But MOST importantly I might need it myself given the state of the weather and the boat (and I know my lost crew mate Ex-Calif would understand that )......
Although this maybe considered thread drift, I believe this is valid (and important) debate. Unlike say anchors which sailors use regularly, most of us never have turned an EPIRB on, so when to use it does become a worthwhile discussuion. This challenge is just pushing the question from black and white into the gray zone.

As seen from above, there are two schools of thought and I believe most of the points on either side of the debate are valid.

However, to make the answer clearer, let's only consider latest technology equipment namely EPIRB's and PLB's complete with internal GPS and strobes and also let's go back to first principles.

1. The argument about keeping the EPIRB intact for potential later use is a red herrring. I have repeatedly posted that there is a serviceable PLB with the remaining man on board so that is available for later use if required. There might also be an EPIRB packed in the life raft!!!!

2. When to activate an EPIRB ( or PLB) is actually straightforward. Under Aussie law (and I assume elsewhere), an EPIRB should only be activated when the vessel or persons using it are in grave and imminent danger AND all other means to summons assistance have been exhausted.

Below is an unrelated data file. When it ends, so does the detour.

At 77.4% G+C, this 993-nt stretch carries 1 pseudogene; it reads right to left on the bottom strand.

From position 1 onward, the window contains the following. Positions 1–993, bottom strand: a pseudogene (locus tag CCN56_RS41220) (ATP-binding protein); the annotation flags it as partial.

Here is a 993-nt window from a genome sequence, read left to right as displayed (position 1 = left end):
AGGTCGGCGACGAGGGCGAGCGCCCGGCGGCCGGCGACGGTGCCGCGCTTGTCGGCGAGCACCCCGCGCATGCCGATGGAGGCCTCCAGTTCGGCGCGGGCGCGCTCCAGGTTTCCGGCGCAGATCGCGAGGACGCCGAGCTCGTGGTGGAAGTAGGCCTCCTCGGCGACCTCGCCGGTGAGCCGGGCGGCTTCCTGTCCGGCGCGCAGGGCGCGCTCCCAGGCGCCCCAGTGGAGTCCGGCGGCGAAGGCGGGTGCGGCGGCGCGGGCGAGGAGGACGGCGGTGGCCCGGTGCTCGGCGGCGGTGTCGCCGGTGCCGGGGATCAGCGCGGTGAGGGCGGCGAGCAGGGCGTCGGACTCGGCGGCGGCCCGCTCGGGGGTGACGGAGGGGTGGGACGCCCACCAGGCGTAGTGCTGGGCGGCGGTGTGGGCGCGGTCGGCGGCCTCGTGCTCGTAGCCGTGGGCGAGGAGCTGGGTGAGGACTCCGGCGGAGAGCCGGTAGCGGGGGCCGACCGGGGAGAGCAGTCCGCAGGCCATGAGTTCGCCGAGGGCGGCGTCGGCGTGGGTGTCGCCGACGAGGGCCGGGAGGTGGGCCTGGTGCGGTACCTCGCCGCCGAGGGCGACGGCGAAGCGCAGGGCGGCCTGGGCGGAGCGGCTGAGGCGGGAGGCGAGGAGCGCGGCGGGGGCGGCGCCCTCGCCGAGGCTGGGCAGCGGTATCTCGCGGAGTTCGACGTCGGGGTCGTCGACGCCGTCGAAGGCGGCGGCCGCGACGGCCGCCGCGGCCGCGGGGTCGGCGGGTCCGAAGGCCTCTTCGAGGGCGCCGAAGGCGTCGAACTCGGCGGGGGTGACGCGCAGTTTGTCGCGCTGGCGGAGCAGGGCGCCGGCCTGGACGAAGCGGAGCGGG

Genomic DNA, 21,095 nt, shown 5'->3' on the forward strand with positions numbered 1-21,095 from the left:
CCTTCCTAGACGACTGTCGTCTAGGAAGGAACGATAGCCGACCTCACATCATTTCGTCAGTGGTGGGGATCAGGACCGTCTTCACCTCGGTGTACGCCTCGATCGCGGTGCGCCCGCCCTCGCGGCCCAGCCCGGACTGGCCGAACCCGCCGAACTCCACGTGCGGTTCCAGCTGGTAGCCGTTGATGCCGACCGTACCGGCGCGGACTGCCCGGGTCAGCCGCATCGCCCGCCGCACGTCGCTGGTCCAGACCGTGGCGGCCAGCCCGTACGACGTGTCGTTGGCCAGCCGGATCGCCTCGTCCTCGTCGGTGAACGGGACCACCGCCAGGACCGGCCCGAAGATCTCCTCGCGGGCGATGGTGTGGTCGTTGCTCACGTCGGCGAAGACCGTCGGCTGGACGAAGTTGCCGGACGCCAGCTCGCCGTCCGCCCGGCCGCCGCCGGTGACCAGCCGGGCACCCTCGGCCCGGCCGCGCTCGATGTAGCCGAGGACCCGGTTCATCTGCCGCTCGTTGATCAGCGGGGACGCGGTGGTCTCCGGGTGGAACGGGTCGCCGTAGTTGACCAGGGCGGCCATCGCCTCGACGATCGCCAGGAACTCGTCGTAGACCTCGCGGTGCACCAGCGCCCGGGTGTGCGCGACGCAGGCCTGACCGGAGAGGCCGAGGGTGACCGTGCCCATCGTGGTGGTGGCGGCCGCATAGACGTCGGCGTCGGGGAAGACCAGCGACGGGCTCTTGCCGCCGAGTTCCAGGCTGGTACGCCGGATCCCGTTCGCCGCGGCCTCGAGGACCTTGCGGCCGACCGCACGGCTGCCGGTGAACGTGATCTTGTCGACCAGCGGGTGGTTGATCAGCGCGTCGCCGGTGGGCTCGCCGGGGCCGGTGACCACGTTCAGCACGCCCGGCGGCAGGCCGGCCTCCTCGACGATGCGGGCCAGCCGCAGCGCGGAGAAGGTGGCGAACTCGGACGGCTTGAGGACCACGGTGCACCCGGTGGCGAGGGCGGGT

3. In this challenge we have the following situation:
  • one person missing overboard and who is (IMO) in grave and imminent danger
  • one person on board an disabled vessel both of which is IMO, not in grave and imminent danger.
Certainly it is serious but given there is no indication the vessel is actually sinking, it is not in imminent danger. If the HF was working, the situation of the vessel would warrant a PAN PAN call rather than a MAYDAY call - again IMO.
However the MOB would warrant a MAYDAY call.

4. Given we have no radio (except a handheld VHF and no known shipping within VHF range), all other means to summons assistance have been exhausted. By all means pop off a red parachute fare just to be sure about this point.